With the big wheel, the pendulum starts way above your head and if you try n idle a big wheel with your head in one place, you might be on a hiding to nothing.
I’ve recently been spending a lot of time on JayneZA’s Coker and it was only when I started getting into moving my body (and head) futher forwards and backwards in time with the idle that I started getting to the kind of reliabillity that allows me to consider doing it in public.
I’d like to hear from the more experienced Cokeurs about the head-movement-when-you-idle issue.
Gild beat me to the pendulum thing.
There is also a “pause” at the stall point that seems more pronounced than on a smaller wheel.
Throw on a set of shorter cranks and practice for a while. When you put your regular length cranks back on it will seem so much easier.
Thanks for all the tips. Some very good descriptions here. I did neglect to mention that I’m idling pretty well on my 24" now and have a couple of different techniques that work for me. One way I idle is to go from full horizontal on the pedal, pause, then go to full horizontal on the other side. This is slow and requires a nice pause and has been helpful in developing my balance. The other way I idle is to do a quick, pendulum action, swingin the bottom pedal from about 4 o’clock to about 8 o’clock. This one is faster and smoother and I can keep it up for a longer time. I also neglected to say that my 29er is set up with 125 cranks. UniTyler, thanks for the videos. I’m at work right now so I’ll have to wait until I get home to look at them. The ‘internet police’ here frown on downloading videos. It’s a miracle they haven’t cracked down on me for the amount of time I spend on this site.
The pendulum swing using the bottom foot from 4 to 8 (or 5 to 7) is the way to go.
The horizontal to horizontal idle is a fundamentally different skill, less practical in a real riding situation (hockey, traffic, MUni etc.)
I believe the horizontal to horizontal idle is referred to as the “circus idle” . Shudder…
The biggest adjustment when you go from idling a 24" to a 29" is the distance the wheel will travel each time. Obviously their is a difference in the torque it takes to get the wheel rolling but more important is timing and acclimating yourself the larger distance the wheel will cover with each half revolution.
If you’re idling fine on a 24" and having trouble with the 29", I’d say just put longer cranks on the 29".
I went from a 24" to a 29" with 150 cranks with an adjustment time of minutes for idling. I later put 125s on and had a hell of a time of it. I didn’t have the patience or interest in working on that particular adjustment so I just went back to the 150s. But if you get the idle down on 150s on your 29" - and you will probably find it very easy - then you can go back and make the adjustment to the 125s.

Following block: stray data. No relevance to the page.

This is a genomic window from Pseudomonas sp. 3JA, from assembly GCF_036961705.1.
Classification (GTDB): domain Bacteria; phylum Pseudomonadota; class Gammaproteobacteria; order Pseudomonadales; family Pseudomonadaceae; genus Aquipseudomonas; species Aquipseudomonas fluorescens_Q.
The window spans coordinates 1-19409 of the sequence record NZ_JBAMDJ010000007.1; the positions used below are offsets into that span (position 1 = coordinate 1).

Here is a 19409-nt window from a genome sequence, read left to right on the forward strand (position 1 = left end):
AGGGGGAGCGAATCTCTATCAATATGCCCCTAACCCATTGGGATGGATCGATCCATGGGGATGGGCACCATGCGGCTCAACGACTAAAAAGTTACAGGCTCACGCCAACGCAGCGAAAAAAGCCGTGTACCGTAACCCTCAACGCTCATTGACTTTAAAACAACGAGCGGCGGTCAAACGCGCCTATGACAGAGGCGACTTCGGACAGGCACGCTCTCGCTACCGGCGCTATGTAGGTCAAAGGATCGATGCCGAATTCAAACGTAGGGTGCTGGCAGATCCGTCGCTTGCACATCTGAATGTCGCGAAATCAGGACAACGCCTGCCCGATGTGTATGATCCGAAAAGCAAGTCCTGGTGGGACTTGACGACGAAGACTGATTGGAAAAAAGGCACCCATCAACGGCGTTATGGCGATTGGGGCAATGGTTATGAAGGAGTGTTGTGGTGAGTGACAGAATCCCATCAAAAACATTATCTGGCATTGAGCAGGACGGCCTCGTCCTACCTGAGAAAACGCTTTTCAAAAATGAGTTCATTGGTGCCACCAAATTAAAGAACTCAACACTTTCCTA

Keep in mind, responders, that it’s not always as easy as changing cranks, nor practical. I wouldn’t put 150s back on my coker just to get down idling, I’d just practice with the 125s more. Mainly because I use the coker every day for transport to classes, and 150s just wouldn’t work as well.
I have to laugh at this, but not in a mean way. I am fairly mechanically inept and have historically resisted taking on even the most basic DIY unicycle projects. Hell, I still chafe at having to change guitar or banjo strings.
So now I’ve learned to change cranks with relative ease and the first time I suggest this as a solution to a problem - as has been recommended to me on occasion - some clow…ah, other cyclist shoots it down.
I always thought that in the ‘crcus idle’, the cranks went from 10-15deg above the horizontal to 10-15deg below the horizontal without ever crossing thru the vertical and that it was called the 'crcus idle’ because that minimal movement made it easier to pass higher numbers of clubs with more success?
Re: Help with idling bigger wheel
On Wed, 2 Nov 2005 10:37:06 -0600, Mikefule wrote:
>I believe the horizontal to horizontal idle is referred to as the
>“circus idle” . Shudder…
I think ‘circus idle’ refers to idling where the cranks oscillate
around a horizontal position (as opposed to vertical). So, if you
don’t like the idling movement from horizontal to horizontal (around a
vertical mid-position), find another reason than its name